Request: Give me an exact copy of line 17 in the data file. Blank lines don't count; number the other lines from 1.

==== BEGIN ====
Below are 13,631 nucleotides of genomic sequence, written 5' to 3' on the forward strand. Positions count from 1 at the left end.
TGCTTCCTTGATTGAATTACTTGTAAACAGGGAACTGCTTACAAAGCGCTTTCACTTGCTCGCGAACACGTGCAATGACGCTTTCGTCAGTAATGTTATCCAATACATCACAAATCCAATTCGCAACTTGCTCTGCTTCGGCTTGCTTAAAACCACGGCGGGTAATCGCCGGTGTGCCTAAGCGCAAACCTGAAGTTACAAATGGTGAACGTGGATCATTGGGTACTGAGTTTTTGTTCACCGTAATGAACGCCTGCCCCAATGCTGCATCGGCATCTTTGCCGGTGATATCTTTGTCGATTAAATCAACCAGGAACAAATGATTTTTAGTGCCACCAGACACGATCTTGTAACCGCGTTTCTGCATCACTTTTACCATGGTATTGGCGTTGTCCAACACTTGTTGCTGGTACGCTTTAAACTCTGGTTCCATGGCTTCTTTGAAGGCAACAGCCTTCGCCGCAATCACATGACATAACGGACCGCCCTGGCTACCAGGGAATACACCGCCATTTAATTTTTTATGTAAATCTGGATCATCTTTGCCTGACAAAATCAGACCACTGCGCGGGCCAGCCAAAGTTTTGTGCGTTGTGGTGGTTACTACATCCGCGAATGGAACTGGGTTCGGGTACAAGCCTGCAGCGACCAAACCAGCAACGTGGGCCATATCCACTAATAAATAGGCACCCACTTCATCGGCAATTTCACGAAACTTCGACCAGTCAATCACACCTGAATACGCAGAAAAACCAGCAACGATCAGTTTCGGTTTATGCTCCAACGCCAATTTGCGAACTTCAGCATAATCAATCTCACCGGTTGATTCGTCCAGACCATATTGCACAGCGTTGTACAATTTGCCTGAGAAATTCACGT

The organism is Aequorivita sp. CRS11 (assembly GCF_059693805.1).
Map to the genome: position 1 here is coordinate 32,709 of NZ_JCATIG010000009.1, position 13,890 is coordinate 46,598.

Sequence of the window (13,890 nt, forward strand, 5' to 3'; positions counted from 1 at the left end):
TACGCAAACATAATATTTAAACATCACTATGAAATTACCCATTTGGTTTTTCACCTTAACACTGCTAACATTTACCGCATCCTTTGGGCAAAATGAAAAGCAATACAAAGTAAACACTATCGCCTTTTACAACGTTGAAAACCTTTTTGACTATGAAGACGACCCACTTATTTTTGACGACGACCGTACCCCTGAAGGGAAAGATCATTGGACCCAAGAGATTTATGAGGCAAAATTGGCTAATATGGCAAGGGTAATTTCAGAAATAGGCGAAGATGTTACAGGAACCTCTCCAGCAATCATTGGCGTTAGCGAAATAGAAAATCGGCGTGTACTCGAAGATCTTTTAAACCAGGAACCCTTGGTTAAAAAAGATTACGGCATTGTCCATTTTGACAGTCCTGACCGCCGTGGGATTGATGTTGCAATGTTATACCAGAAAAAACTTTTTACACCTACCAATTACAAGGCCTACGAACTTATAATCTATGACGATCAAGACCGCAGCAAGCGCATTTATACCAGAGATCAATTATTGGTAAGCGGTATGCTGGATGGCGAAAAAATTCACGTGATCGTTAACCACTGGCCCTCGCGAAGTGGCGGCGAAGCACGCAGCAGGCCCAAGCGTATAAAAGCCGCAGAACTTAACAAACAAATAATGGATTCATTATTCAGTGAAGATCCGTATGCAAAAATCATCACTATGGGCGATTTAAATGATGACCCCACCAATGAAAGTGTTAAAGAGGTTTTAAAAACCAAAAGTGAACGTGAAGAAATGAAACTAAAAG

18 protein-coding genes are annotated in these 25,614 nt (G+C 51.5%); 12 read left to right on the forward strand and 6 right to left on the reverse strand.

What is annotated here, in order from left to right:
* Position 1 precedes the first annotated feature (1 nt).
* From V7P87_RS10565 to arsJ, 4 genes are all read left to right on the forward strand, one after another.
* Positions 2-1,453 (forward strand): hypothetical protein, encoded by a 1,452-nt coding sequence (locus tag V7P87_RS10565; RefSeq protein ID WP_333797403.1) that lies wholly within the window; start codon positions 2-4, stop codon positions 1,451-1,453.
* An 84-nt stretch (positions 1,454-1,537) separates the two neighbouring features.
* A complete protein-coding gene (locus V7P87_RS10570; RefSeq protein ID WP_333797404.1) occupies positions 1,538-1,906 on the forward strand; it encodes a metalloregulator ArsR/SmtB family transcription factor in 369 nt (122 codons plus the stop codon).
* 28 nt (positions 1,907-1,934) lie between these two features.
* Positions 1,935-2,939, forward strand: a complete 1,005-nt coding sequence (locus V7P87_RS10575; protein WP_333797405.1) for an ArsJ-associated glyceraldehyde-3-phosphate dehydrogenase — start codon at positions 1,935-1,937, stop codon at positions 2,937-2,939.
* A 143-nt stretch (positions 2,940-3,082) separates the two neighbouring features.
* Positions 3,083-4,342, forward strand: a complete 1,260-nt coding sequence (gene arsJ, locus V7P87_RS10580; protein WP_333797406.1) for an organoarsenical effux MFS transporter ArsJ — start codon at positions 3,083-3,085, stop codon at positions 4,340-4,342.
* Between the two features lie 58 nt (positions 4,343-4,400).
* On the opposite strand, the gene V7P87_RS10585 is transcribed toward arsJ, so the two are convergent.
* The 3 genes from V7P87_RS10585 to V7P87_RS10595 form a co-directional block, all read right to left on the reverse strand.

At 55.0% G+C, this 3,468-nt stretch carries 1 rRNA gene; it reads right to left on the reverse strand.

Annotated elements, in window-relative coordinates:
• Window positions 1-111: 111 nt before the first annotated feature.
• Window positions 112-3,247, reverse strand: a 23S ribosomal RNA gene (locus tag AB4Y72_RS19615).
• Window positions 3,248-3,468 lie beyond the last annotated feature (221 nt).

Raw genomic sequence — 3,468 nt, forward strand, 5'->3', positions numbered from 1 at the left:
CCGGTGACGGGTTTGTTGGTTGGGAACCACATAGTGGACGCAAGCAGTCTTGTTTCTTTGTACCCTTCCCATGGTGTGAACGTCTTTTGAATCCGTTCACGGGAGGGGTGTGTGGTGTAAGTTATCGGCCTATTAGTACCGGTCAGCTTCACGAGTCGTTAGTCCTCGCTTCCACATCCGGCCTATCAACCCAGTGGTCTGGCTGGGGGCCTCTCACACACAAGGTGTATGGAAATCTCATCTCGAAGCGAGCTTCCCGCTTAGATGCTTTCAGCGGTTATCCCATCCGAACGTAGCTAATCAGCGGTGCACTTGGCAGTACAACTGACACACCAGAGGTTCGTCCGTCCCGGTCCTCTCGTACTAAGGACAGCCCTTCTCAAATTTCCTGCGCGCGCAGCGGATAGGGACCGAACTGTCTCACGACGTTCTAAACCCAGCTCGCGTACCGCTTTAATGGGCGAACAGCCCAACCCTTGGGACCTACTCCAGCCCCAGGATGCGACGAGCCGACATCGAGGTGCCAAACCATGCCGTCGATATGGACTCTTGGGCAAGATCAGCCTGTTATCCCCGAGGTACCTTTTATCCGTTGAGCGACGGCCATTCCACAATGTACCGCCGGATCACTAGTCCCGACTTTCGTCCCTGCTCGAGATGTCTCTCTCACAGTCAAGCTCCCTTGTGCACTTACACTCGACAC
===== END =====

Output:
* Positions 3,083-4,342, forward strand: a complete 1,260-nt coding sequence (gene arsJ, locus V7P87_RS10580; protein WP_333797406.1) for an organoarsenical effux MFS transporter ArsJ — start codon at positions 3,083-3,085, stop codon at positions 4,340-4,342.